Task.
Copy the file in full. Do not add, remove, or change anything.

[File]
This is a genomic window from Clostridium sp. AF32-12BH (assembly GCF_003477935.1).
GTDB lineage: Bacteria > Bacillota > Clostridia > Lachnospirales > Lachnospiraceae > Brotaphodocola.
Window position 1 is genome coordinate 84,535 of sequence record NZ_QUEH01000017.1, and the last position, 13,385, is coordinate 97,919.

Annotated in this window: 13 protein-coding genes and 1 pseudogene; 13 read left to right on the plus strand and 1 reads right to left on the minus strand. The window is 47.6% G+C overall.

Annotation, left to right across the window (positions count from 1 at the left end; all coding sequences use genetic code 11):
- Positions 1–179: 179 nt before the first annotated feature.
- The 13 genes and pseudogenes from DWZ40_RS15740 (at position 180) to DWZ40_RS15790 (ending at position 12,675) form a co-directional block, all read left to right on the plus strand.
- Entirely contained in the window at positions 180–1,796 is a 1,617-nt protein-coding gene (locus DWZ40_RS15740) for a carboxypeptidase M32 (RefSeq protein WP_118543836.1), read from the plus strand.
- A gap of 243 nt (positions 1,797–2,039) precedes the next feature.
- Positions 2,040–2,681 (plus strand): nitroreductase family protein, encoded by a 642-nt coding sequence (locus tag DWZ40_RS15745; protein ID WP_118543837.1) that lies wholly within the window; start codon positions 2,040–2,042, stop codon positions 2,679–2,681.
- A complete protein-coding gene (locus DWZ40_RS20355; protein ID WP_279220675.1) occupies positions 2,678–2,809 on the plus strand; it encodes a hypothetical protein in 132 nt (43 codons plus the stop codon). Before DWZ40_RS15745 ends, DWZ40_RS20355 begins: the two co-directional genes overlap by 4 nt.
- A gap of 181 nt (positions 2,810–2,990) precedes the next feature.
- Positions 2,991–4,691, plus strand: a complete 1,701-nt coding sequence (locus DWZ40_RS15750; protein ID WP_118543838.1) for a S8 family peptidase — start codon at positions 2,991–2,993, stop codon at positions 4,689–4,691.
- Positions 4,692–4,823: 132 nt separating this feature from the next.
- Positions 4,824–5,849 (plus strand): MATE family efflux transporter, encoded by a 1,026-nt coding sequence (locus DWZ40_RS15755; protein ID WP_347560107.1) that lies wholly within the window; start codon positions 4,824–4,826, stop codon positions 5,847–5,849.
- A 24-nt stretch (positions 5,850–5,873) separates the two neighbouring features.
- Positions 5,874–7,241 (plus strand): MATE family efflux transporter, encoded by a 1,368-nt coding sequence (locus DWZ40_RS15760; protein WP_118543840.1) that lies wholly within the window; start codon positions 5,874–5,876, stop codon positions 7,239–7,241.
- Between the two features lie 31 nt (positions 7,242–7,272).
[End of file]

This is a genomic window from Clostridium sp. AF32-12BH (assembly GCF_003477935.1).
GTDB lineage: Bacteria > Bacillota > Clostridia > Lachnospirales > Lachnospiraceae > Brotaphodocola.
Window position 1 is genome coordinate 84,535 of sequence record NZ_QUEH01000017.1, and the last position, 13,385, is coordinate 97,919.

Annotated in this window: 13 protein-coding genes and 1 pseudogene; 13 read left to right on the plus strand and 1 reads right to left on the minus strand. The window is 47.6% G+C overall.

Annotation, left to right across the window (positions count from 1 at the left end; all coding sequences use genetic code 11):
- Positions 1–179: 179 nt before the first annotated feature.
- The 13 genes and pseudogenes from DWZ40_RS15740 (at position 180) to DWZ40_RS15790 (ending at position 12,675) form a co-directional block, all read left to right on the plus strand.
- Entirely contained in the window at positions 180–1,796 is a 1,617-nt protein-coding gene (locus DWZ40_RS15740) for a carboxypeptidase M32 (RefSeq protein WP_118543836.1), read from the plus strand.
- A gap of 243 nt (positions 1,797–2,039) precedes the next feature.
- Positions 2,040–2,681 (plus strand): nitroreductase family protein, encoded by a 642-nt coding sequence (locus tag DWZ40_RS15745; protein ID WP_118543837.1) that lies wholly within the window; start codon positions 2,040–2,042, stop codon positions 2,679–2,681.
- A complete protein-coding gene (locus DWZ40_RS20355; protein ID WP_279220675.1) occupies positions 2,678–2,809 on the plus strand; it encodes a hypothetical protein in 132 nt (43 codons plus the stop codon). Before DWZ40_RS15745 ends, DWZ40_RS20355 begins: the two co-directional genes overlap by 4 nt.
- A gap of 181 nt (positions 2,810–2,990) precedes the next feature.
- Positions 2,991–4,691, plus strand: a complete 1,701-nt coding sequence (locus DWZ40_RS15750; protein ID WP_118543838.1) for a S8 family peptidase — start codon at positions 2,991–2,993, stop codon at positions 4,689–4,691.
- Positions 4,692–4,823: 132 nt separating this feature from the next.
- Positions 4,824–5,849 (plus strand): MATE family efflux transporter, encoded by a 1,026-nt coding sequence (locus DWZ40_RS15755; protein ID WP_347560107.1) that lies wholly within the window; start codon positions 4,824–4,826, stop codon positions 5,847–5,849.
- A 24-nt stretch (positions 5,850–5,873) separates the two neighbouring features.
- Positions 5,874–7,241 (plus strand): MATE family efflux transporter, encoded by a 1,368-nt coding sequence (locus DWZ40_RS15760; protein WP_118543840.1) that lies wholly within the window; start codon positions 5,874–5,876, stop codon positions 7,239–7,241.
- Between the two features lie 31 nt (positions 7,242–7,272).